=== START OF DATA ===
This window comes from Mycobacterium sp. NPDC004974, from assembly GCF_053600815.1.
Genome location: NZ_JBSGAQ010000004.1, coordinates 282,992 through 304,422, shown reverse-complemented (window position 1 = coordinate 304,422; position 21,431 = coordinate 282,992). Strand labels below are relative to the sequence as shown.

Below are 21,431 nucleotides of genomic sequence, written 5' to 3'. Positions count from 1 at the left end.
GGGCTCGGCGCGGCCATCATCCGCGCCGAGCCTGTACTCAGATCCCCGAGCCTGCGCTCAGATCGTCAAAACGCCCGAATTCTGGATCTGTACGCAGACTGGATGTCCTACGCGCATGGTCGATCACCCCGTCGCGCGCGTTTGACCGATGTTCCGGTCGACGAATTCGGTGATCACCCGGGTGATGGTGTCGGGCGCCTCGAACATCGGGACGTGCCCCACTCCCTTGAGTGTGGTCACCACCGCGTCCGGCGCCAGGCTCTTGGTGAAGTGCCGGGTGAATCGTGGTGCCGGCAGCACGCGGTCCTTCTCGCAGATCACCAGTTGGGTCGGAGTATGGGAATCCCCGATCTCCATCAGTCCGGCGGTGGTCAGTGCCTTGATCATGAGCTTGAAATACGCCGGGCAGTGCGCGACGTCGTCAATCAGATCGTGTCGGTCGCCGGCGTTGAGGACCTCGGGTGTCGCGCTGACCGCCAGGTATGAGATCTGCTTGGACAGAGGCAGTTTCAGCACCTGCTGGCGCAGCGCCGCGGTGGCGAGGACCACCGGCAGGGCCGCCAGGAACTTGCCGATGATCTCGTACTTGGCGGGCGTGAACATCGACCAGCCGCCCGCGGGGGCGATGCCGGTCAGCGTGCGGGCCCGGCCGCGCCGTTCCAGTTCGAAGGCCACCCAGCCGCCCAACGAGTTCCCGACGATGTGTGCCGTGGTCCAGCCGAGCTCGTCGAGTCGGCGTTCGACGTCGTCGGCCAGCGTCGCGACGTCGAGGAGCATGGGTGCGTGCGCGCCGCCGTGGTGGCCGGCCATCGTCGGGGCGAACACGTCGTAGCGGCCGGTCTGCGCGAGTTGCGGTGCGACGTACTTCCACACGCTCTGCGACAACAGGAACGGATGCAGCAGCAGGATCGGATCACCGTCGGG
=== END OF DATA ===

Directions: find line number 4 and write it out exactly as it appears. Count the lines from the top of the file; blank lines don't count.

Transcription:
GGGCTCGGCGCGGCCATCATCCGCGCCGAGCCTGTACTCAGATCCCCGAGCCTGCGCTCAGATCGTCAAAACGCCCGAATTCTGGATCTGTACGCAGACTGGATGTCCTACGCGCATGGTCGATCACCCCGTCGCGCGCGTTTGACCGATGTTCCGGTCGACGAATTCGGTGATCACCCGGGTGATGGTGTCGGGCGCCTCGAACATCGGGACGTGCCCCACTCCCTTGAGTGTGGTCACCACCGCGTCCGGCGCCAGGCTCTTGGTGAAGTGCCGGGTGAATCGTGGTGCCGGCAGCACGCGGTCCTTCTCGCAGATCACCAGTTGGGTCGGAGTATGGGAATCCCCGATCTCCATCAGTCCGGCGGTGGTCAGTGCCTTGATCATGAGCTTGAAATACGCCGGGCAGTGCGCGACGTCGTCAATCAGATCGTGTCGGTCGCCGGCGTTGAGGACCTCGGGTGTCGCGCTGACCGCCAGGTATGAGATCTGCTTGGACAGAGGCAGTTTCAGCACCTGCTGGCGCAGCGCCGCGGTGGCGAGGACCACCGGCAGGGCCGCCAGGAACTTGCCGATGATCTCGTACTTGGCGGGCGTGAACATCGACCAGCCGCCCGCGGGGGCGATGCCGGTCAGCGTGCGGGCCCGGCCGCGCCGTTCCAGTTCGAAGGCCACCCAGCCGCCCAACGAGTTCCCGACGATGTGTGCCGTGGTCCAGCCGAGCTCGTCGAGTCGGCGTTCGACGTCGTCGGCCAGCGTCGCGACGTCGAGGAGCATGGGTGCGTGCGCGCCGCCGTGGTGGCCGGCCATCGTCGGGGCGAACACGTCGTAGCGGCCGGTCTGCGCGAGTTGCGGTGCGACGTACTTCCACACGCTCTGCGACAACAGGAACGGATGCAGCAGCAGGATCGGATCACCGTCGGG